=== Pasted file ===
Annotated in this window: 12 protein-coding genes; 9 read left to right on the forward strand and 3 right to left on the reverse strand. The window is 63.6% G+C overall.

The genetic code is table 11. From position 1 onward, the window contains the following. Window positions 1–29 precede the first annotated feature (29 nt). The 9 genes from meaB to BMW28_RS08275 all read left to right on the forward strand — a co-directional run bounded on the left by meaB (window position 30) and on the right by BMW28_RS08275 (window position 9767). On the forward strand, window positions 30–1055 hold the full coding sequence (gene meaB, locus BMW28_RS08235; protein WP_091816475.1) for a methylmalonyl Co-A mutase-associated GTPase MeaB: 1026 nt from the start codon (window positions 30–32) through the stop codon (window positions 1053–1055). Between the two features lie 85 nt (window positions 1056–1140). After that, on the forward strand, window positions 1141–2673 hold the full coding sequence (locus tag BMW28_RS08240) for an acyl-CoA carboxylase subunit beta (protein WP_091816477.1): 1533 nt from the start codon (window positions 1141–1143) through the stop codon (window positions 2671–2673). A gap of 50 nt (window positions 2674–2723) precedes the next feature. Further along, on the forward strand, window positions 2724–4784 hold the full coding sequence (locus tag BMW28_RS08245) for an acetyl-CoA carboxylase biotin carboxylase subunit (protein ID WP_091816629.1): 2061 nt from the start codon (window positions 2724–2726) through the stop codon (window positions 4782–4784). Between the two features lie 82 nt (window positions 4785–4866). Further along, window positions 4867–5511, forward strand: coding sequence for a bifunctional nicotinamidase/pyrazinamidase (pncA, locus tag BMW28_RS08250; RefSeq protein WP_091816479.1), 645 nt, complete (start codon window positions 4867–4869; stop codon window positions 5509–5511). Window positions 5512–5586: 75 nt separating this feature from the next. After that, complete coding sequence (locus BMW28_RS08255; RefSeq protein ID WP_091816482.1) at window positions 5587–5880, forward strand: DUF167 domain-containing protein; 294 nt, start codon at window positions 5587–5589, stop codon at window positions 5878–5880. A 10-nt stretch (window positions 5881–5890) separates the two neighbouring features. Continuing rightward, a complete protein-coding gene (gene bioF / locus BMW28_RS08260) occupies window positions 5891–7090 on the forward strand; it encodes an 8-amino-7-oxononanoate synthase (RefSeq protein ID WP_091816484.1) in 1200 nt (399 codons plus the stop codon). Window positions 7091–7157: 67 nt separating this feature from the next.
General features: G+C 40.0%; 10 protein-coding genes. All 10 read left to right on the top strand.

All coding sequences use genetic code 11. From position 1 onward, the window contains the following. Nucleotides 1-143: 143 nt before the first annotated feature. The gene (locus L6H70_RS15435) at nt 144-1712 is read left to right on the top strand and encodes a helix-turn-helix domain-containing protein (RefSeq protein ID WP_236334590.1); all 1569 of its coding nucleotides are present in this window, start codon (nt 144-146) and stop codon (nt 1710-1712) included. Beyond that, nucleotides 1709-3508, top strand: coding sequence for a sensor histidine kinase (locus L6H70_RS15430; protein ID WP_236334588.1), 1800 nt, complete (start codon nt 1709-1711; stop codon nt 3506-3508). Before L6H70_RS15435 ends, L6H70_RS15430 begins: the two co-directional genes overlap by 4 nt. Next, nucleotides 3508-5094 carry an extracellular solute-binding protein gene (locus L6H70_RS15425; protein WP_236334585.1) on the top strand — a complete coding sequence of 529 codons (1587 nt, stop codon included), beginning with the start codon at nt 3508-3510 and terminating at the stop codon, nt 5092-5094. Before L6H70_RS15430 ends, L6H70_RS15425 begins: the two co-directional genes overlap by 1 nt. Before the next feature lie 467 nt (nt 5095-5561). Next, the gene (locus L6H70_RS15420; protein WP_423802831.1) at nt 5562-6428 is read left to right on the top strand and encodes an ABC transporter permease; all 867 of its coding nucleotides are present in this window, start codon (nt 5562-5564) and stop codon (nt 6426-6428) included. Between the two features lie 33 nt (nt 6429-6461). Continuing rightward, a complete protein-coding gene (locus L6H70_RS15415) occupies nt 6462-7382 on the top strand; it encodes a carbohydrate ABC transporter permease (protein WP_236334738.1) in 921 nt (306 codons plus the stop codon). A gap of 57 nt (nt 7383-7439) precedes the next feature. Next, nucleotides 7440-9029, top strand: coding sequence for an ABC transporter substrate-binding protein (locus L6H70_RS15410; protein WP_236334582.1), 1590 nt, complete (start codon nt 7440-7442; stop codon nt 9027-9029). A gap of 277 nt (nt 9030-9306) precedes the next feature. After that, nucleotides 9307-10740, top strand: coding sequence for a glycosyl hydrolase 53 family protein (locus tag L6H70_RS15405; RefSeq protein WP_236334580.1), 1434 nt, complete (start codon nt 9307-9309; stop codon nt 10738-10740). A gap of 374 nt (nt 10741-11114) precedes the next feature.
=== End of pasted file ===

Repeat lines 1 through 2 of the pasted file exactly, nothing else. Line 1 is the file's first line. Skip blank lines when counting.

Annotated in this window: 12 protein-coding genes; 9 read left to right on the forward strand and 3 right to left on the reverse strand. The window is 63.6% G+C overall.

The genetic code is table 11. From position 1 onward, the window contains the following. Window positions 1–29 precede the first annotated feature (29 nt). The 9 genes from meaB to BMW28_RS08275 all read left to right on the forward strand — a co-directional run bounded on the left by meaB (window position 30) and on the right by BMW28_RS08275 (window position 9767). On the forward strand, window positions 30–1055 hold the full coding sequence (gene meaB, locus BMW28_RS08235; protein WP_091816475.1) for a methylmalonyl Co-A mutase-associated GTPase MeaB: 1026 nt from the start codon (window positions 30–32) through the stop codon (window positions 1053–1055). Between the two features lie 85 nt (window positions 1056–1140). After that, on the forward strand, window positions 1141–2673 hold the full coding sequence (locus tag BMW28_RS08240) for an acyl-CoA carboxylase subunit beta (protein WP_091816477.1): 1533 nt from the start codon (window positions 1141–1143) through the stop codon (window positions 2671–2673). A gap of 50 nt (window positions 2674–2723) precedes the next feature. Further along, on the forward strand, window positions 2724–4784 hold the full coding sequence (locus tag BMW28_RS08245) for an acetyl-CoA carboxylase biotin carboxylase subunit (protein ID WP_091816629.1): 2061 nt from the start codon (window positions 2724–2726) through the stop codon (window positions 4782–4784). Between the two features lie 82 nt (window positions 4785–4866). Further along, window positions 4867–5511, forward strand: coding sequence for a bifunctional nicotinamidase/pyrazinamidase (pncA, locus tag BMW28_RS08250; RefSeq protein WP_091816479.1), 645 nt, complete (start codon window positions 4867–4869; stop codon window positions 5509–5511). Window positions 5512–5586: 75 nt separating this feature from the next. After that, complete coding sequence (locus BMW28_RS08255; RefSeq protein ID WP_091816482.1) at window positions 5587–5880, forward strand: DUF167 domain-containing protein; 294 nt, start codon at window positions 5587–5589, stop codon at window positions 5878–5880. A 10-nt stretch (window positions 5881–5890) separates the two neighbouring features. Continuing rightward, a complete protein-coding gene (gene bioF / locus BMW28_RS08260) occupies window positions 5891–7090 on the forward strand; it encodes an 8-amino-7-oxononanoate synthase (RefSeq protein ID WP_091816484.1) in 1200 nt (399 codons plus the stop codon). Window positions 7091–7157: 67 nt separating this feature from the next.